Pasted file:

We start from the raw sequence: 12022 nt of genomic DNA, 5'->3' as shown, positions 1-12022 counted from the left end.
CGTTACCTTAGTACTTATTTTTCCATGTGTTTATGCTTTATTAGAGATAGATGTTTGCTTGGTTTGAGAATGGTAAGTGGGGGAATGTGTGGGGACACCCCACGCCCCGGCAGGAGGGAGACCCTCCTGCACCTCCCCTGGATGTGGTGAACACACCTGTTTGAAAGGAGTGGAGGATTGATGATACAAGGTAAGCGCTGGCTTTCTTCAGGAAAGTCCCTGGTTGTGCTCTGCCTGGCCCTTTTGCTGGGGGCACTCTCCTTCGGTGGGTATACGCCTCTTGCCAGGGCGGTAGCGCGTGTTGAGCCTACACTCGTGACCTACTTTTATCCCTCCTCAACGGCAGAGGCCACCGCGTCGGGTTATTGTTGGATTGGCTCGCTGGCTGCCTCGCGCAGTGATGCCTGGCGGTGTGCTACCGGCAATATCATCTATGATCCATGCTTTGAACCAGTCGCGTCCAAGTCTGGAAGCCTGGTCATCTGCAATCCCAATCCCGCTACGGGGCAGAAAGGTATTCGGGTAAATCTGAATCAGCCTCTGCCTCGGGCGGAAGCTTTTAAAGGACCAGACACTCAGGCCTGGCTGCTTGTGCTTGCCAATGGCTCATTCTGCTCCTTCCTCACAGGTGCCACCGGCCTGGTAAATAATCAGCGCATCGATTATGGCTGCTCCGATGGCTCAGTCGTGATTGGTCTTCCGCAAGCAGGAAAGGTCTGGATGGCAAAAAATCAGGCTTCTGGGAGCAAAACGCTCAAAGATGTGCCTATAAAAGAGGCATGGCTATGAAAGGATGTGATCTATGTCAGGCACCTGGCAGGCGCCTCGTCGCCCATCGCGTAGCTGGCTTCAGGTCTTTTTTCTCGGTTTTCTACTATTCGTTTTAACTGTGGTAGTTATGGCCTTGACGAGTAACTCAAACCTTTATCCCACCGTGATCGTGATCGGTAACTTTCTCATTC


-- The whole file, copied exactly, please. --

We start from the raw sequence: 12022 nt of genomic DNA, 5'->3' as shown, positions 1-12022 counted from the left end.
CGTTACCTTAGTACTTATTTTTCCATGTGTTTATGCTTTATTAGAGATAGATGTTTGCTTGGTTTGAGAATGGTAAGTGGGGGAATGTGTGGGGACACCCCACGCCCCGGCAGGAGGGAGACCCTCCTGCACCTCCCCTGGATGTGGTGAACACACCTGTTTGAAAGGAGTGGAGGATTGATGATACAAGGTAAGCGCTGGCTTTCTTCAGGAAAGTCCCTGGTTGTGCTCTGCCTGGCCCTTTTGCTGGGGGCACTCTCCTTCGGTGGGTATACGCCTCTTGCCAGGGCGGTAGCGCGTGTTGAGCCTACACTCGTGACCTACTTTTATCCCTCCTCAACGGCAGAGGCCACCGCGTCGGGTTATTGTTGGATTGGCTCGCTGGCTGCCTCGCGCAGTGATGCCTGGCGGTGTGCTACCGGCAATATCATCTATGATCCATGCTTTGAACCAGTCGCGTCCAAGTCTGGAAGCCTGGTCATCTGCAATCCCAATCCCGCTACGGGGCAGAAAGGTATTCGGGTAAATCTGAATCAGCCTCTGCCTCGGGCGGAAGCTTTTAAAGGACCAGACACTCAGGCCTGGCTGCTTGTGCTTGCCAATGGCTCATTCTGCTCCTTCCTCACAGGTGCCACCGGCCTGGTAAATAATCAGCGCATCGATTATGGCTGCTCCGATGGCTCAGTCGTGATTGGTCTTCCGCAAGCAGGAAAGGTCTGGATGGCAAAAAATCAGGCTTCTGGGAGCAAAACGCTCAAAGATGTGCCTATAAAAGAGGCATGGCTATGAAAGGATGTGATCTATGTCAGGCACCTGGCAGGCGCCTCGTCGCCCATCGCGTAGCTGGCTTCAGGTCTTTTTTCTCGGTTTTCTACTATTCGTTTTAACTGTGGTAGTTATGGCCTTGACGAGTAACTCAAACCTTTATCCCACCGTGATCGTGATCGGTAACTTTCTCATTC